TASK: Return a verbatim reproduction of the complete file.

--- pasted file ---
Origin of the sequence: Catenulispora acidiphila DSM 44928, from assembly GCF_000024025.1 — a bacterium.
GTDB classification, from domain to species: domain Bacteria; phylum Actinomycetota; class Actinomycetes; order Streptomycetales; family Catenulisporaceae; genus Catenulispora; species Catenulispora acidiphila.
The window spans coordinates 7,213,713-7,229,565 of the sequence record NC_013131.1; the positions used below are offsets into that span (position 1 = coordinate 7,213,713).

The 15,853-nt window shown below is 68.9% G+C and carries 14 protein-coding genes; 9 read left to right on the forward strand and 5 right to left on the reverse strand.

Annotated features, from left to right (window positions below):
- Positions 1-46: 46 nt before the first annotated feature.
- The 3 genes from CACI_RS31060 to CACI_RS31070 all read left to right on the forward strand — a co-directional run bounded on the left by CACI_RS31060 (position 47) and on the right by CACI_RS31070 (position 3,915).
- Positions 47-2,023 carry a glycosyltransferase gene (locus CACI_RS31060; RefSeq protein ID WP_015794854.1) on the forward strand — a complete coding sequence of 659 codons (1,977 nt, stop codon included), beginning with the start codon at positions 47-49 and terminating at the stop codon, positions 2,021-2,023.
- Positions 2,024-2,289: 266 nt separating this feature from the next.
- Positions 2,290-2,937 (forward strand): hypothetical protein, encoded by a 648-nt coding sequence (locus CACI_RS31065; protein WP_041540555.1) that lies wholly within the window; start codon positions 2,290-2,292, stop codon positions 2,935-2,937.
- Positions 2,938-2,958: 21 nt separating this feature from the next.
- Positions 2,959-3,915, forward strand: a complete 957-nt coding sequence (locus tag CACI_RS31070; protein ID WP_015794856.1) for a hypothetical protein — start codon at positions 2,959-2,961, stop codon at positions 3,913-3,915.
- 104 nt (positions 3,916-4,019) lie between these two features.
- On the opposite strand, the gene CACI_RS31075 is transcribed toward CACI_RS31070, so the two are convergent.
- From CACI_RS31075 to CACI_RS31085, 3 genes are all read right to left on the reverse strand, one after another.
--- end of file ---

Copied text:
Origin of the sequence: Catenulispora acidiphila DSM 44928, from assembly GCF_000024025.1 — a bacterium.
GTDB classification, from domain to species: domain Bacteria; phylum Actinomycetota; class Actinomycetes; order Streptomycetales; family Catenulisporaceae; genus Catenulispora; species Catenulispora acidiphila.
The window spans coordinates 7,213,713-7,229,565 of the sequence record NC_013131.1; the positions used below are offsets into that span (position 1 = coordinate 7,213,713).

The 15,853-nt window shown below is 68.9% G+C and carries 14 protein-coding genes; 9 read left to right on the forward strand and 5 right to left on the reverse strand.

Annotated features, from left to right (window positions below):
- Positions 1-46: 46 nt before the first annotated feature.
- The 3 genes from CACI_RS31060 to CACI_RS31070 all read left to right on the forward strand — a co-directional run bounded on the left by CACI_RS31060 (position 47) and on the right by CACI_RS31070 (position 3,915).
- Positions 47-2,023 carry a glycosyltransferase gene (locus CACI_RS31060; RefSeq protein ID WP_015794854.1) on the forward strand — a complete coding sequence of 659 codons (1,977 nt, stop codon included), beginning with the start codon at positions 47-49 and terminating at the stop codon, positions 2,021-2,023.
- Positions 2,024-2,289: 266 nt separating this feature from the next.
- Positions 2,290-2,937 (forward strand): hypothetical protein, encoded by a 648-nt coding sequence (locus CACI_RS31065; protein WP_041540555.1) that lies wholly within the window; start codon positions 2,290-2,292, stop codon positions 2,935-2,937.
- Positions 2,938-2,958: 21 nt separating this feature from the next.
- Positions 2,959-3,915, forward strand: a complete 957-nt coding sequence (locus tag CACI_RS31070; protein ID WP_015794856.1) for a hypothetical protein — start codon at positions 2,959-2,961, stop codon at positions 3,913-3,915.
- 104 nt (positions 3,916-4,019) lie between these two features.
- On the opposite strand, the gene CACI_RS31075 is transcribed toward CACI_RS31070, so the two are convergent.
- From CACI_RS31075 to CACI_RS31085, 3 genes are all read right to left on the reverse strand, one after another.